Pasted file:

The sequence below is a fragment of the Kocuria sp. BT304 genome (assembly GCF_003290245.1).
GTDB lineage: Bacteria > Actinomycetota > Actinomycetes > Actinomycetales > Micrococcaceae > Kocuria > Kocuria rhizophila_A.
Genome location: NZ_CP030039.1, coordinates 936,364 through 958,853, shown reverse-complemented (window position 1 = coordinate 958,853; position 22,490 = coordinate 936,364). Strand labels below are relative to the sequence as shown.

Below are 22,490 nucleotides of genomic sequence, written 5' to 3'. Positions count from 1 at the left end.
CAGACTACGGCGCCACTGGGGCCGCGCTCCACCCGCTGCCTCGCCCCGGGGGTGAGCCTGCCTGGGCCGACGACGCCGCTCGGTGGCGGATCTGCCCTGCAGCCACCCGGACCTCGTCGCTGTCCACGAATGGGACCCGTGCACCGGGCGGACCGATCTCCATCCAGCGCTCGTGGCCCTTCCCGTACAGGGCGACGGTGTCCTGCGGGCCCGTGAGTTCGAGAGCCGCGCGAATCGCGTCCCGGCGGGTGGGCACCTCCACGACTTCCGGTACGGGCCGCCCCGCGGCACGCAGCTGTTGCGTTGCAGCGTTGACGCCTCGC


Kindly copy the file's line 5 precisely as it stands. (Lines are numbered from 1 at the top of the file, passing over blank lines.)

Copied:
CAGACTACGGCGCCACTGGGGCCGCGCTCCACCCGCTGCCTCGCCCCGGGGGTGAGCCTGCCTGGGCCGACGACGCCGCTCGGTGGCGGATCTGCCCTGCAGCCACCCGGACCTCGTCGCTGTCCACGAATGGGACCCGTGCACCGGGCGGACCGATCTCCATCCAGCGCTCGTGGCCCTTCCCGTACAGGGCGACGGTGTCCTGCGGGCCCGTGAGTTCGAGAGCCGCGCGAATCGCGTCCCGGCGGGTGGGCACCTCCACGACTTCCGGTACGGGCCGCCCCGCGGCACGCAGCTGTTGCGTTGCAGCGTTGACGCCTCGC